Wednesday, September 10, 2014

Anatomy of a Vendor Qualification Program

Pharmaceutical companies are only as compliant as their vendors.  In a contract manufacturing arrangement, the manufacturer is held responsible for any cGMP deficiencies; however, you, as the sponsor or CRO, would be held responsible for your lack of vendor oversight.  Moreover, if your manufacturer fails to meet regulatory standards, you could lose millions in profits and patent exclusivity, damage your company’s reputation, and even jeopardize your entire business.

And that’s why a vendor qualification program is so critical.

There are a number of ways to slice and dice the process, but every robust vendor qualification program will include the following six activities.

1. Develop Service Requirements

In this step, the sponsor outlines all requirements and considerations relevant to vendor selection.  At a minimum, these will include:
  -  Specifications for product, packaging, and labeling
  -  Testing requirements
  -  Budget
  -  Quantities required
  -  Timeframes

2. Cull Vendor List

In this step, you’ll assess whether potential vendors are able to meet the requirements you defined in step 1.  Your QA department will also want to assess the vendors’ compliance status by searching the FDA website for import alerts, recalls, and warning letters.  A questionnaire should be used to collect important information about a vendor such as:
  -  Licensing and certifications
  -  Outsourced operations (and the vendors’ management of their vendors)
  -  CAPA and other QMS components
  -  Company policies (e.g., data retention)

Warning Letter
3. Select Vendor

The selection team should include staff members from project management, business development, R&D, procurement, engineering, and quality control.  A broad team will be best able to weigh less tangible factors such as whether you might be able to leverage a vendor for other services down the road, or projected ease of doing business together.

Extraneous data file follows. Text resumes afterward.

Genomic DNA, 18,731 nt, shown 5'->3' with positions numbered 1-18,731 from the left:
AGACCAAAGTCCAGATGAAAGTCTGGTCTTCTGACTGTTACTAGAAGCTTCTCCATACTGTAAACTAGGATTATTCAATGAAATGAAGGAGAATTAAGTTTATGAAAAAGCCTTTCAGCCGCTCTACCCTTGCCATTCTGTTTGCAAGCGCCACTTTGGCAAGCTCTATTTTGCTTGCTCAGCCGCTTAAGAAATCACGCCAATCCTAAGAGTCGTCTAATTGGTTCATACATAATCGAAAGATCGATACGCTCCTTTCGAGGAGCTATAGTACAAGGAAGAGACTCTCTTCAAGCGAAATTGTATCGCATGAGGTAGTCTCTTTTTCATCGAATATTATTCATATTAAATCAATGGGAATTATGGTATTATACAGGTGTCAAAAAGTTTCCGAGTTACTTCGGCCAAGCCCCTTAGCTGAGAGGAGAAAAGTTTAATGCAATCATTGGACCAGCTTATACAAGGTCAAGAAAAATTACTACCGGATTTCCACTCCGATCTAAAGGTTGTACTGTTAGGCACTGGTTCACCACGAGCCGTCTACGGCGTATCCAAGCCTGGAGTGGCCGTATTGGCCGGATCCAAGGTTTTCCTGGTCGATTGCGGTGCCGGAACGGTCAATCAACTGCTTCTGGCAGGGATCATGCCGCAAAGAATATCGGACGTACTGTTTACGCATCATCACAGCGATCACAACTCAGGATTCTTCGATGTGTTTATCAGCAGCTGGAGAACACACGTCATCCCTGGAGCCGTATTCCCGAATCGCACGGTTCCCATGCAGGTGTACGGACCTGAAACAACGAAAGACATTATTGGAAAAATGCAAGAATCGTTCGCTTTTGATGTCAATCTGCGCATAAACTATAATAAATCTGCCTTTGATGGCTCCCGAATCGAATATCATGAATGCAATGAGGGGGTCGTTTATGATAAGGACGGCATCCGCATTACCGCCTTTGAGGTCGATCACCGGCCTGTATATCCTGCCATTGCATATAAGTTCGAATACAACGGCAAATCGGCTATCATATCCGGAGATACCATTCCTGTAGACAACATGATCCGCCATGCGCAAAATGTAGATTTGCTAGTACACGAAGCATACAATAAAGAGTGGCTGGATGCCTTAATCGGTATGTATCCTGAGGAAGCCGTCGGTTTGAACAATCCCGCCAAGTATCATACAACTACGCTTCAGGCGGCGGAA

4. Perform Facility Audit

Auditing is a topic unto itself, but I’ll use the space here to address a common question: with ample effort devoted to other qualification activities, is the time and cost of a facility audit warranted?  In a word, yes.  A vendor whose operations appear sound on paper can be masking compliance violations, even extreme ones.  Polaris auditors once found that the product storage area of a manufacturing facility was being used to house the owner’s collection of vintage automobiles.  Not surprisingly, the vendor had failed to mention that in its questionnaire response! No matter how thorough your research or how copious your online communications, there’s no substitute for visiting the facility, assessing its operation firsthand, and meeting the people with whom you will develop your business relationship.  Think

5. Develop Quality Agreement

Templates for Quality Agreements abound online, and many include provisions for important communications.  Here’s a list of events about which you should require notification:
  -  Manufacturing deficiencies that may impact your products, even if the deficiencies were
       observed during an inspection of another sponsor’s product.
  -  Any FDA inspection, so you can gauge how often FDA visits the facility.  (The name of the
        inspected product and its sponsor would be kept confidential.)
  -  Key operational changes, such as additional products brought into the line, changes to key
        personnel and suppliers, and changes resulting from stability studies, process improvement
        projects, CAPA investigations, out-of-specification results, customer complaints, recalls,
        adverse event reports.

6. Monitor Qualification Status

“Once qualified, always qualified” would be wonderful, but it’s untrue.  You’ll need to keep current on any acquisitions or management changes that could affect the manufacturing of your products.  You want to monitor the health of the business, as well as any FDA enforcement actions to which the company has been subjected.  A re-qualification process and on-site audit is generally recommended every two years, but that may depend on the quality of the business relationship you’ve had during that time.

There’s a lot riding on your vendors’ ability to achieve, maintain, and demonstrate compliant operations.  For the quality of your product and the future of your business, it’s up to you to make sure they do.

By Laurie Meehan

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